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Fairy Tales Every Child Should Know

What does your majesty think Avenant says


style="text-align: justify;"> CHAPTER XI

THE FAIR ONE WITH THE GOLDEN LOCKS

There was once a most beautiful and amiable princess who was called "The Fair One with Locks of Gold," for her hair shone brighter than gold, and flowed in curls down to her feet, her head was always encircled by a wreath of beautiful flowers, and pearls and diamonds.

A handsome, rich, young prince, whose territories joined to hers, was deeply in love with the reports he heard of her, and sent to demand her in marriage. The ambassador sent with proposals was most sumptuously attired, and surrounded by lackeys on beautiful horses, as well as charged with every kind of compliment, from the anxious prince, who hoped he would bring the princess back with him; but whether it was that she was not that day in a good humour, or that she did not like the speeches made by the ambassador, I don't know, but she returned thanks to his master for the honour he intended her, and said she had no inclination to marry. When the ambassador arrived at the king's chief city, where he was expected with great impatience, the people were extremely afflicted to see him return without the Fair One with the Locks of Gold; and the king wept like a child. There was a youth at court whose beauty outshone the sun, the gracefulness of whose person was not to be equalled, and for his gracefulness and wit, he was called Avenant: the

king loved him, and indeed every body except the envious. Avenant being one day in company with some persons, inconsiderately said, "If the king had sent me to the Fair One with Locks of Gold, I dare say I could have prevailed on her to return with me." These enviers of Avenant's prosperity immediately ran open mouthed to the king, saying, "Sir sir, what does your majesty think Avenant says? He boasts that if you had sent him to the Fair One with the Golden Hair, he could have brought her with him; which shows he is so vain as to think himself handsomer than your majesty and that her love for him would have made her follow him wherever he went." This put the king into a violent rage. "What!" said he, "does this youngster make a jest at my misfortune, and pretend to set himself above me? Go and put him immediately in my great tower, and there let him starve to death." The king's guards went and seized Avenant who thought no more of what he had said, dragged him to prison, and used him in the most cruel manner.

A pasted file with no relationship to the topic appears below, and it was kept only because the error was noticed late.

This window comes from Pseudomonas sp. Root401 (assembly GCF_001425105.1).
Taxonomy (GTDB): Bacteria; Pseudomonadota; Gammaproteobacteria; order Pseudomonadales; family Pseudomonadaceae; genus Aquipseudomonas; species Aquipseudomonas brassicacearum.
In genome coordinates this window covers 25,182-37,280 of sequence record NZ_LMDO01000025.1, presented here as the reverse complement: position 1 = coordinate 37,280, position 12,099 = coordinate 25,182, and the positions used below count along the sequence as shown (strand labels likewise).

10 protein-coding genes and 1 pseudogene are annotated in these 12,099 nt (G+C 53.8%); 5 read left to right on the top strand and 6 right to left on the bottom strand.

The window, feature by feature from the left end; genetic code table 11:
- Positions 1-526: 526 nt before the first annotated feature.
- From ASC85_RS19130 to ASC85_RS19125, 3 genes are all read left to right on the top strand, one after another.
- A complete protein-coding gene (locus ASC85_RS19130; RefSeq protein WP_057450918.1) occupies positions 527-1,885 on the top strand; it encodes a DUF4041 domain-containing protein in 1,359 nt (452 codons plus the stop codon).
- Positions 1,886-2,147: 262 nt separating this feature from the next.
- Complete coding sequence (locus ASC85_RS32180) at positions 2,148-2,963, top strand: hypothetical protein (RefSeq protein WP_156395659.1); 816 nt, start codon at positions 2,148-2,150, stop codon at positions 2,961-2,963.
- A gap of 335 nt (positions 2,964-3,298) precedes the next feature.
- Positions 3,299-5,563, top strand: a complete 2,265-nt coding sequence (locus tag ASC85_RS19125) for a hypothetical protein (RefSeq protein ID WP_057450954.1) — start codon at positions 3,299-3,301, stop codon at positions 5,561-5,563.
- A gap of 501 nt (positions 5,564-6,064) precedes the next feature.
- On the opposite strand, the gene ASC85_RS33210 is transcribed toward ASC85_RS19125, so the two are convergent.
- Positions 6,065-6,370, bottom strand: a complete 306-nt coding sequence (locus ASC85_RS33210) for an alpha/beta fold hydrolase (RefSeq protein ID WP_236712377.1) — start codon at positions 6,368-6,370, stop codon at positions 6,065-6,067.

One day when he was almost quite spent, he said to himself, fetching a deep sigh, "Wherein can I have offended the king? He has not a more faithful subject than myself; nor have I ever done any thing to displease him." The king happened at that time to pass by the tower; and stopped to hear him, notwithstanding the persuasions of those that were with him; "Hold your peace," replied the king, "and let me hear him out." Which having done, and being greatly moved by his sufferings, he opened the door of the tower, and called him by his name. Upon which Avenant came forth in a sad condition, and, throwing himself at the king's feet, "What have I done, sir," said he, "that your majesty should use me thus severely?" "Thou hast ridiculed me and my ambassador," replied the king; "and hast said, that if I had sent thee to the Fair One with Locks of Gold, thou couldst have brought her with thee." "It is true, sir," replied Avenant, "for I would have so thoroughly convinced her of your transcending qualities, that it should not have been in her power to have denied me; and this, surely, I said in the name of your majesty." The king found in reality he had done no injury; so, he took him away with him, repenting heartily of the wrong he had done him. After having given him an excellent supper, the king sent for him into his cabinet. "Avenant," said he, "I still love the Fair One with Locks of Gold; I have a mind to send thee to her, to try whether thou canst succeed," Avenant replied, he was ready to obey his majesty in all things, and would depart the very next morning. "Hold," said the king, "I will provide thee first with a most sumptuous equipage." "There is no necessity for that," answered Avenant; "I need only a good horse and your letters of credence." Upon this the king embraced him; being overjoyed to see him so soon ready.


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